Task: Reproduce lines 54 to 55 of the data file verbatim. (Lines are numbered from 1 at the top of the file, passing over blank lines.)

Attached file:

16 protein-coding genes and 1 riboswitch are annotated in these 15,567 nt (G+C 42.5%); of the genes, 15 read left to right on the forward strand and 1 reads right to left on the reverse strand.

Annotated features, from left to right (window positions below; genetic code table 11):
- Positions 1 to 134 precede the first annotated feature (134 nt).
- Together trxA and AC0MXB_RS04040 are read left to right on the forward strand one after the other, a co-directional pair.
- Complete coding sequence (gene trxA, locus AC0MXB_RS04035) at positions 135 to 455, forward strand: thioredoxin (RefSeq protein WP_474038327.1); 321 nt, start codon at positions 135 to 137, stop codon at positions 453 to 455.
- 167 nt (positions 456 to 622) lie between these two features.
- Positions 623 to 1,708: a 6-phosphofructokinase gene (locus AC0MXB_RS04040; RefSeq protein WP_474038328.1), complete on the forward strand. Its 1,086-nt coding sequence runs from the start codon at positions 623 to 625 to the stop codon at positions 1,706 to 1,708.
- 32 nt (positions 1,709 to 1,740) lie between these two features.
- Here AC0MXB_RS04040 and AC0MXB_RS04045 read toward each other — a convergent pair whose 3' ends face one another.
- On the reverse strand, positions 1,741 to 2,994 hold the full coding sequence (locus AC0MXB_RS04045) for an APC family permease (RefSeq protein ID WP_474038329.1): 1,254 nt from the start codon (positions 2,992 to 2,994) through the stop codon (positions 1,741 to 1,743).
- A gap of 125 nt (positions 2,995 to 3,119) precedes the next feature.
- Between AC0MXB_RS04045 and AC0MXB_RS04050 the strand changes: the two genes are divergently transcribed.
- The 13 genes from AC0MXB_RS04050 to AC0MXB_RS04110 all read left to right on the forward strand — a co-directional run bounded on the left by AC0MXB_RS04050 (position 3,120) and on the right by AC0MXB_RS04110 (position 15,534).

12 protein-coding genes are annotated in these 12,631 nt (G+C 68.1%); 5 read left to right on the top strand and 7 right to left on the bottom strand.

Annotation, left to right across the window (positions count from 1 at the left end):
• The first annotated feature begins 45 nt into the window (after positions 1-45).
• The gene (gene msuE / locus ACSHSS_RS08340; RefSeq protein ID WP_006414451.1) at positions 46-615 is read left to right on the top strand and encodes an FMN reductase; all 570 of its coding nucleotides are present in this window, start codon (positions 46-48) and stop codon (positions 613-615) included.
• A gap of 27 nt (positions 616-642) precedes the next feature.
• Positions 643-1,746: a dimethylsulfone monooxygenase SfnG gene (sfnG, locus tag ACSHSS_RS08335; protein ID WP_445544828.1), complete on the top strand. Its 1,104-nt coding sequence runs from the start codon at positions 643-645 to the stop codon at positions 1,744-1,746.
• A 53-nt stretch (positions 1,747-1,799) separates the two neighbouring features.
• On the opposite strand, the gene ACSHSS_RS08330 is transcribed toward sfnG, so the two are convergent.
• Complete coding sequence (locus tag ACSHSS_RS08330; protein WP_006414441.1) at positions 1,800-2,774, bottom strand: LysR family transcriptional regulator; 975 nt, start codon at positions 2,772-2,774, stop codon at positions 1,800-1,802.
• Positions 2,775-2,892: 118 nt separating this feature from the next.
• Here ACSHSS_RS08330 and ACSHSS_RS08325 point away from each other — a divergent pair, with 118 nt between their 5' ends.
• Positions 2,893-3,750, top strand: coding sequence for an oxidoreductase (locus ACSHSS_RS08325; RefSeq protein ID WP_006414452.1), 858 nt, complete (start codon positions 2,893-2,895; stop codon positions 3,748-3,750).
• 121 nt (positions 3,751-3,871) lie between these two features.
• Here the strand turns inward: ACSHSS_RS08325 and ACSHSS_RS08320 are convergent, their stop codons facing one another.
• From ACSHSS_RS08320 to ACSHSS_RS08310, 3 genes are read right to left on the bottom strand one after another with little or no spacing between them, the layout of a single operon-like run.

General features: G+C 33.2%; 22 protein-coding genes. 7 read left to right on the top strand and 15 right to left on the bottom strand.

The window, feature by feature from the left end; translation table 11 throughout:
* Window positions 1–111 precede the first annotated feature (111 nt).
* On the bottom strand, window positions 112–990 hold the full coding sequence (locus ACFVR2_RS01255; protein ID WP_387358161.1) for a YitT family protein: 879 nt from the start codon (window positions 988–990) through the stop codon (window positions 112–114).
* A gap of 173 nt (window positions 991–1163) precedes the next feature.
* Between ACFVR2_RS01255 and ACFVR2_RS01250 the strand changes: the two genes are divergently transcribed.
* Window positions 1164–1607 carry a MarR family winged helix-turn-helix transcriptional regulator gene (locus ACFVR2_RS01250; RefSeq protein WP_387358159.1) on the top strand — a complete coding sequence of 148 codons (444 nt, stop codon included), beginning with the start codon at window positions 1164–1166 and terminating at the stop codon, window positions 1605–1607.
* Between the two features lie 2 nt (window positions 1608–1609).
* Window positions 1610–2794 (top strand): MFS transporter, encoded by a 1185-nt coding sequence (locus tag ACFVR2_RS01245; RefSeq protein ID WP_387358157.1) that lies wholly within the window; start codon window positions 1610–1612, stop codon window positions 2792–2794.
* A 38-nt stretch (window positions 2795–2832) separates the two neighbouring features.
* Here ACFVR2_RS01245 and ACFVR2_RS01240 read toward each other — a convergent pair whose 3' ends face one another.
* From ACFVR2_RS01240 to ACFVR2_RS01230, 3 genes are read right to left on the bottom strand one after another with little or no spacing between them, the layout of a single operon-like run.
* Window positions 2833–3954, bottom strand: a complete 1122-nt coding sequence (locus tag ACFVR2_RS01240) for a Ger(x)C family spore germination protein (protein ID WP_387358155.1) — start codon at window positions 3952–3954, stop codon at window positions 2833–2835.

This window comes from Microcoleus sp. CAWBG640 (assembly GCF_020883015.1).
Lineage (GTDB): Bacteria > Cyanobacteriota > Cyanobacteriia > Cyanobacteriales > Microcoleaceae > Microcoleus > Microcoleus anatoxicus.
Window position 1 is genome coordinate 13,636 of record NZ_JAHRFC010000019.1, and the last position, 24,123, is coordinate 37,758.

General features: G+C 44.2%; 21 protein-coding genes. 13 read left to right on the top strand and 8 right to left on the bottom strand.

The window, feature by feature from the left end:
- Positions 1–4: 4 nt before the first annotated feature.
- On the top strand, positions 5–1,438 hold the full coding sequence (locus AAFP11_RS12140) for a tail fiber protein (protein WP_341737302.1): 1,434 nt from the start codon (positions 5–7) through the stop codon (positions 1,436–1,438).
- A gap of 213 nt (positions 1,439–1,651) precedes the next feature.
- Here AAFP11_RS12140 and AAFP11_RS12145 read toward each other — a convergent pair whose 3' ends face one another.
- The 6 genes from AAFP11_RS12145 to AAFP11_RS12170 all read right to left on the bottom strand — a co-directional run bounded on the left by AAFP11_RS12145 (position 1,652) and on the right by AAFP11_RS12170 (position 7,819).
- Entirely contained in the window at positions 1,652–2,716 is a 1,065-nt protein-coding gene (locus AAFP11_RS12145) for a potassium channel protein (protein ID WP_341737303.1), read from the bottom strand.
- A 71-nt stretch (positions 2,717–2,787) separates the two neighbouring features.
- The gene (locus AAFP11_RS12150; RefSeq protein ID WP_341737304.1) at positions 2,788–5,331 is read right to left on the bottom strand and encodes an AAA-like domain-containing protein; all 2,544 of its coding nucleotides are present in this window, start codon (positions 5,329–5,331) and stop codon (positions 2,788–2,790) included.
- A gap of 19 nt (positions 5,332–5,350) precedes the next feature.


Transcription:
- The gene (locus AAFP11_RS12150; RefSeq protein ID WP_341737304.1) at positions 2,788–5,331 is read right to left on the bottom strand and encodes an AAA-like domain-containing protein; all 2,544 of its coding nucleotides are present in this window, start codon (positions 5,329–5,331) and stop codon (positions 2,788–2,790) included.
- A gap of 19 nt (positions 5,332–5,350) precedes the next feature.